Wednesday, November 25, 2015

Every, Every Minute

"There is a land of the living and a land of the dead and the bridge is love, the only survival, the only meaning". ~Thornton Wilder

As I write this, Thanksgiving is upon us here in New York City.  It may be the Macy's parade, or the Rockettes, or the tree at Rockefeller Center, but all American eyes seem to turn to our city to launch the holiday season.  It's a time to gather family close, to stampede the department stores, and to deal with the expense and heightened security measures of this year's holiday travel woes.  Hard, perhaps, to see the forest for the Christmas trees.  But, working on two plays by Thornton Wilder while experiencing a major loss in my family has been a mixed blessing: both sobering and inspiring.

Most of us think Thornton Wilder, and think "Our Town."  There's a reason for this.  It's a masterpiece, an American masterpiece, and a play that speaks to the heart and soul of what life is about.  But so often people get the message wrong.  It's not a play about nostalgia or sentimentality; it's a play by an existentialist writer who offers a stinging indictment of human folly.  Wilder felt that human beings only experience life superficially; that we don't fully bring our awareness and our appreciation to all the moments of life, and that we don't truly understand our folly until we experience a loss, such as the death of a loved one.  It's a 'tough love' message.

With Clea at my brother's wedding, 1989
It is just this kind of realization, this seismic shock, that I am in the midst of now, as I grapple with the sudden passing of my sister, Clea.  After a series of medical crises, and a life crowded with challenge and hardship, she died at the too young age of 46, leaving three kids behind, whom we now embrace and support as a family and, with whom, through tear-filled eyes, we contemplate the future.  Having lost my Dad only 15 months ago, I am now familiar with the process of grieving, one that progresses in unexpected ways over a long period of time.  Right now, it's still a shock, but inevitably, my work as an actor in "A Wilder Christmas" at Peccadillo Theatre Company offers the solace of work but the challenge of embracing the human struggle as embodied in the two one acts that make up the evening.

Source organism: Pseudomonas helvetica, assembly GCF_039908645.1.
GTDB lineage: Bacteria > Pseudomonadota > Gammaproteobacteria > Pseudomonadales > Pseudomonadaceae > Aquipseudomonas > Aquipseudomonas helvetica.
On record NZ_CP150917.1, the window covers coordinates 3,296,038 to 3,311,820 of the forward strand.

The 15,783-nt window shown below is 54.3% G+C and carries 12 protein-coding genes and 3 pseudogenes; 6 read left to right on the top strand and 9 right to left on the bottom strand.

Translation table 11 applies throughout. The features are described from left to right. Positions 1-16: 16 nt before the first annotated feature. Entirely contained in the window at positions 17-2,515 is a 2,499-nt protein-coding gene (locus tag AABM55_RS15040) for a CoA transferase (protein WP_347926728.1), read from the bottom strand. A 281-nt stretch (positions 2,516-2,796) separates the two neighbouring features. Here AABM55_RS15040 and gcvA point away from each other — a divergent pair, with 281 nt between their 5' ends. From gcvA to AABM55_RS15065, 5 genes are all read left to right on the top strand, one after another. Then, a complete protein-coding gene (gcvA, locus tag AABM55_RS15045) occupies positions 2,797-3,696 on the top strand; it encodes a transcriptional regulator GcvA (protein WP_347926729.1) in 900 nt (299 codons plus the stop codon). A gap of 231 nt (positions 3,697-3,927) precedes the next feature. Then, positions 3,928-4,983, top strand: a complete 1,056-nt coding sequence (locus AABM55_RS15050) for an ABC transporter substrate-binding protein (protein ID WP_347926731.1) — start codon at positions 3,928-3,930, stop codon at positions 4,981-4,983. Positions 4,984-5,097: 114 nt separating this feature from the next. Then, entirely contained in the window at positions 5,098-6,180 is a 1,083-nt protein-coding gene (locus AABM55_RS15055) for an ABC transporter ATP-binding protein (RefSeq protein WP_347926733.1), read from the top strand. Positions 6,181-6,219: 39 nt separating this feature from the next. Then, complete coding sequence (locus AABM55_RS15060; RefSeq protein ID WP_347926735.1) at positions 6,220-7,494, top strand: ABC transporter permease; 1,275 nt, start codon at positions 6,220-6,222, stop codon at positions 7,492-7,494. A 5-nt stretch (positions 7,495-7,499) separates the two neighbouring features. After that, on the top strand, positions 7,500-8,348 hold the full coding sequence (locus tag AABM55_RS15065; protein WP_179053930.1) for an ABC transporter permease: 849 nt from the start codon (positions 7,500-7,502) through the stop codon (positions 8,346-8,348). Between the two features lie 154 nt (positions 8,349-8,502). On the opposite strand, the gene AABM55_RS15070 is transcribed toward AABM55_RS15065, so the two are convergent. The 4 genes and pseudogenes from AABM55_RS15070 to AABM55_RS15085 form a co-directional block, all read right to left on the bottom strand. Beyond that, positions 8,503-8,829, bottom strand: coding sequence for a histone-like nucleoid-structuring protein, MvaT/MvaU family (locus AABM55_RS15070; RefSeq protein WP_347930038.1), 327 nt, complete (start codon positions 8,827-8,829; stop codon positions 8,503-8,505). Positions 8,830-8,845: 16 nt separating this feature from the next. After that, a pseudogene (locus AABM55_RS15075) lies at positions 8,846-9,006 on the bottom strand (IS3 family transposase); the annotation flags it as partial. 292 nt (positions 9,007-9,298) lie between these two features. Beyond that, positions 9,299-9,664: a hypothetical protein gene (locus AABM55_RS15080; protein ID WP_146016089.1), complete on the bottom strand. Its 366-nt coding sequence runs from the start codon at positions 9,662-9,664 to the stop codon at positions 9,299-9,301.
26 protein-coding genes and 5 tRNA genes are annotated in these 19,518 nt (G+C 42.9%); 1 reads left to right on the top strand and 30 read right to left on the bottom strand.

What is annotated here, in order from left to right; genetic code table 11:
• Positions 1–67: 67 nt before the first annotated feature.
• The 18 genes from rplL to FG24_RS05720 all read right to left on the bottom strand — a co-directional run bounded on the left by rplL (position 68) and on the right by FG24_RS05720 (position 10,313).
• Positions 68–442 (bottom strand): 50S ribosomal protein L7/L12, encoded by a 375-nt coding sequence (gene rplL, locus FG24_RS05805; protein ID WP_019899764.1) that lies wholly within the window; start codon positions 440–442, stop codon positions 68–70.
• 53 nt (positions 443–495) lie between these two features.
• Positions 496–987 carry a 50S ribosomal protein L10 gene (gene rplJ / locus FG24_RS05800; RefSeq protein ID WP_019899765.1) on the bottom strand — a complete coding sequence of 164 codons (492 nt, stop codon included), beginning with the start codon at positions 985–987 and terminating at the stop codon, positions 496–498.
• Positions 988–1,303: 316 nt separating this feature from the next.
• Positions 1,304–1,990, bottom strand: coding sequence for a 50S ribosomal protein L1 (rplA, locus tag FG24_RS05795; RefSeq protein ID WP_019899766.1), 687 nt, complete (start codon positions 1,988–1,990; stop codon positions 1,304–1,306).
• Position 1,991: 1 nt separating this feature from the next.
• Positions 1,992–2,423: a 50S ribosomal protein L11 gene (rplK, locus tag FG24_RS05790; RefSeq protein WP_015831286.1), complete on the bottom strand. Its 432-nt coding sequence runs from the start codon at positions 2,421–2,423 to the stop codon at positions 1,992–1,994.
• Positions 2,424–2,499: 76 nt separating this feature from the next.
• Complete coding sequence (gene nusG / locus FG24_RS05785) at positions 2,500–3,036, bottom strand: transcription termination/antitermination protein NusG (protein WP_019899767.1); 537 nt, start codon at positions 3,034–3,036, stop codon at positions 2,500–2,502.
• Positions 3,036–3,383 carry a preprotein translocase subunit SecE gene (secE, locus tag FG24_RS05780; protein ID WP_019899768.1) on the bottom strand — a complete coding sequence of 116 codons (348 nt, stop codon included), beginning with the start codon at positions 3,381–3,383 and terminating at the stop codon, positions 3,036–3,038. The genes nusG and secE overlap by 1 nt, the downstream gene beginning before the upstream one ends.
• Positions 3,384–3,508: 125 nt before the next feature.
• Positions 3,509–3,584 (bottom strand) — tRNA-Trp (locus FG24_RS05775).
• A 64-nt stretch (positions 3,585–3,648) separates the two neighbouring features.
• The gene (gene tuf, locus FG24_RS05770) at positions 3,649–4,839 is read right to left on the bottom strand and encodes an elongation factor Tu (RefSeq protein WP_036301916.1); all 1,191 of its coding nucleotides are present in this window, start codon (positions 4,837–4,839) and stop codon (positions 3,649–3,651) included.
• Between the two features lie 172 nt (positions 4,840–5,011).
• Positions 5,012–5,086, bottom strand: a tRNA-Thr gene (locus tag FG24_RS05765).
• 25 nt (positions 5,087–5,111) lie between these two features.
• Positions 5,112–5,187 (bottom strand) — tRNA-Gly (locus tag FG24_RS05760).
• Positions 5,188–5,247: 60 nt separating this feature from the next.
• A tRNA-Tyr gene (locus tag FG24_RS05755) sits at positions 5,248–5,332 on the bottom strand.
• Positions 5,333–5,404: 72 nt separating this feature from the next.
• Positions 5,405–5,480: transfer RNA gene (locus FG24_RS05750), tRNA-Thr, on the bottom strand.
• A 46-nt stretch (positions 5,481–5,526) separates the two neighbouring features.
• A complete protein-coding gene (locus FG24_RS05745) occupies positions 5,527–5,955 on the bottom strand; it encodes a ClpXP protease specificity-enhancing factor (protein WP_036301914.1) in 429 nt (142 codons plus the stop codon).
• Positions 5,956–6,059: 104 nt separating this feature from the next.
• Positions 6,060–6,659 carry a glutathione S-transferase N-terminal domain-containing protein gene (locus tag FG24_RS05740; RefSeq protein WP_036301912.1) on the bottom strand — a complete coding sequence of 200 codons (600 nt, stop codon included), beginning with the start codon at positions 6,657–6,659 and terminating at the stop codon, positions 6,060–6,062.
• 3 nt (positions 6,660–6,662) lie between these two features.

My sister was not an easy lady; life was hard on her and she could be hard on those around her who most wanted to help and support her.  But at the same time, she had an innate sweetness, a kindness and a sentimental heart that endeared her to everyone.  It is difficult for me not to have regrets about what I might have done, or said, while she was living; it is a struggle not to beat up on myself for not reaching out more, letting her know I loved her and was here for her.  And of course, it is regrets such as these that permeate the human stories of "The Long Christmas Dinner" and "Pullman Car Hiawatha."  Wilder understood that the most  profound and painful reality of life is that we don't embrace it and engage in it as deeply as we should.  He also knew that these lessons have to be learned and relearned throughout our lives, because, after all, we are only human.

Mom, my brother Alex, me and Clea
I share my grief with my Mom and my older brother, Alex, my nieces Katy and Keira, and my nephew Daniel, and all our family and extended family.  This holiday season will be one of coming together, holding each other tight, and remembering Clea.  I will also have the gift of the work of theatre, a place of great comfort for me, amidst fine actors bringing to the stage Thornton Wilder's urgent message to love each other, appreciate each other, and savor life for the all too brief time we are on this earth.  Join us at the Theatre at St. Clement's and commune with us at "A Wilder Christmas."  

Happy Thanksgiving.  Hold your loved ones close.  Appreciate every, every minute.

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